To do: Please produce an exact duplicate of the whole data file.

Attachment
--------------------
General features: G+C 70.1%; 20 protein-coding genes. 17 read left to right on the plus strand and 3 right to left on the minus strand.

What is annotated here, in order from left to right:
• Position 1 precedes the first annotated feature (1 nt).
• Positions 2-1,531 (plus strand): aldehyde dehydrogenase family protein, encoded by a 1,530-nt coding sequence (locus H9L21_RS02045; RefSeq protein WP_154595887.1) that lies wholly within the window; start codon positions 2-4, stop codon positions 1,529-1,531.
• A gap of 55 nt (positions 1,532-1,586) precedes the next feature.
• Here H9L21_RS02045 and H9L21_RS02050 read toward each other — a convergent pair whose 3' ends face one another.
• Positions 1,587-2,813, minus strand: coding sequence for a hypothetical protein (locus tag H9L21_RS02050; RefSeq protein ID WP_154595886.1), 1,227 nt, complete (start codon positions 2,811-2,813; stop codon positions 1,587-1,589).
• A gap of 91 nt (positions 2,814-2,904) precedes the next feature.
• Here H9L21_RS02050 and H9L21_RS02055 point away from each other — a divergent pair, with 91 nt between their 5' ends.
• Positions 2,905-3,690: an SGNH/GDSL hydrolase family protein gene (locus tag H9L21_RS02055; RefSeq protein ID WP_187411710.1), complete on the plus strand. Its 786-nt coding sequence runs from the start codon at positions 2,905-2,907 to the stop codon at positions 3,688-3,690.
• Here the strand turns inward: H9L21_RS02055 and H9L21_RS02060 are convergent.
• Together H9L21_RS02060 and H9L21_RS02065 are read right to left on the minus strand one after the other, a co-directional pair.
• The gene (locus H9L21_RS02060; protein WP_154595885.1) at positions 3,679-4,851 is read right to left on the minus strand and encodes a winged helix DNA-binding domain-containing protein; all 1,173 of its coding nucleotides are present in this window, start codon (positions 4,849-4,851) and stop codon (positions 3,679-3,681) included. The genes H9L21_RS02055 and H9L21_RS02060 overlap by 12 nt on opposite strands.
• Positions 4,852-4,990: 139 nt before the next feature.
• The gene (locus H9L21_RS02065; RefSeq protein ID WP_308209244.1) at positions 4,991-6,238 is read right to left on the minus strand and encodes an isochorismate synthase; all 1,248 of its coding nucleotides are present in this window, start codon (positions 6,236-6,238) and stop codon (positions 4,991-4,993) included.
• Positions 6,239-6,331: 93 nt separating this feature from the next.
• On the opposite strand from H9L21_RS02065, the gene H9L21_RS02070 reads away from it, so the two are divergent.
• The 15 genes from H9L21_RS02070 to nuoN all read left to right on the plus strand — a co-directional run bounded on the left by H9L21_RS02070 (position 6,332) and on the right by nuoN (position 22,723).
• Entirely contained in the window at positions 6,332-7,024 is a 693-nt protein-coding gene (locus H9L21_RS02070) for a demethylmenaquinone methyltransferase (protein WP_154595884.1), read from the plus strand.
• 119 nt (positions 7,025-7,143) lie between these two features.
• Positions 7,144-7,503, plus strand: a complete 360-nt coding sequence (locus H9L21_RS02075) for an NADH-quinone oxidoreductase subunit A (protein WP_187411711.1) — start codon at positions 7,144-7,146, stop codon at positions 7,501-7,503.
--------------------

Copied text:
General features: G+C 70.1%; 20 protein-coding genes. 17 read left to right on the plus strand and 3 right to left on the minus strand.

What is annotated here, in order from left to right:
• Position 1 precedes the first annotated feature (1 nt).
• Positions 2-1,531 (plus strand): aldehyde dehydrogenase family protein, encoded by a 1,530-nt coding sequence (locus H9L21_RS02045; RefSeq protein WP_154595887.1) that lies wholly within the window; start codon positions 2-4, stop codon positions 1,529-1,531.
• A gap of 55 nt (positions 1,532-1,586) precedes the next feature.
• Here H9L21_RS02045 and H9L21_RS02050 read toward each other — a convergent pair whose 3' ends face one another.
• Positions 1,587-2,813, minus strand: coding sequence for a hypothetical protein (locus tag H9L21_RS02050; RefSeq protein ID WP_154595886.1), 1,227 nt, complete (start codon positions 2,811-2,813; stop codon positions 1,587-1,589).
• A gap of 91 nt (positions 2,814-2,904) precedes the next feature.
• Here H9L21_RS02050 and H9L21_RS02055 point away from each other — a divergent pair, with 91 nt between their 5' ends.
• Positions 2,905-3,690: an SGNH/GDSL hydrolase family protein gene (locus tag H9L21_RS02055; RefSeq protein ID WP_187411710.1), complete on the plus strand. Its 786-nt coding sequence runs from the start codon at positions 2,905-2,907 to the stop codon at positions 3,688-3,690.
• Here the strand turns inward: H9L21_RS02055 and H9L21_RS02060 are convergent.
• Together H9L21_RS02060 and H9L21_RS02065 are read right to left on the minus strand one after the other, a co-directional pair.
• The gene (locus H9L21_RS02060; protein WP_154595885.1) at positions 3,679-4,851 is read right to left on the minus strand and encodes a winged helix DNA-binding domain-containing protein; all 1,173 of its coding nucleotides are present in this window, start codon (positions 4,849-4,851) and stop codon (positions 3,679-3,681) included. The genes H9L21_RS02055 and H9L21_RS02060 overlap by 12 nt on opposite strands.
• Positions 4,852-4,990: 139 nt before the next feature.
• The gene (locus H9L21_RS02065; RefSeq protein ID WP_308209244.1) at positions 4,991-6,238 is read right to left on the minus strand and encodes an isochorismate synthase; all 1,248 of its coding nucleotides are present in this window, start codon (positions 6,236-6,238) and stop codon (positions 4,991-4,993) included.
• Positions 6,239-6,331: 93 nt separating this feature from the next.
• On the opposite strand from H9L21_RS02065, the gene H9L21_RS02070 reads away from it, so the two are divergent.
• The 15 genes from H9L21_RS02070 to nuoN all read left to right on the plus strand — a co-directional run bounded on the left by H9L21_RS02070 (position 6,332) and on the right by nuoN (position 22,723).
• Entirely contained in the window at positions 6,332-7,024 is a 693-nt protein-coding gene (locus H9L21_RS02070) for a demethylmenaquinone methyltransferase (protein WP_154595884.1), read from the plus strand.
• 119 nt (positions 7,025-7,143) lie between these two features.
• Positions 7,144-7,503, plus strand: a complete 360-nt coding sequence (locus H9L21_RS02075) for an NADH-quinone oxidoreductase subunit A (protein WP_187411711.1) — start codon at positions 7,144-7,146, stop codon at positions 7,501-7,503.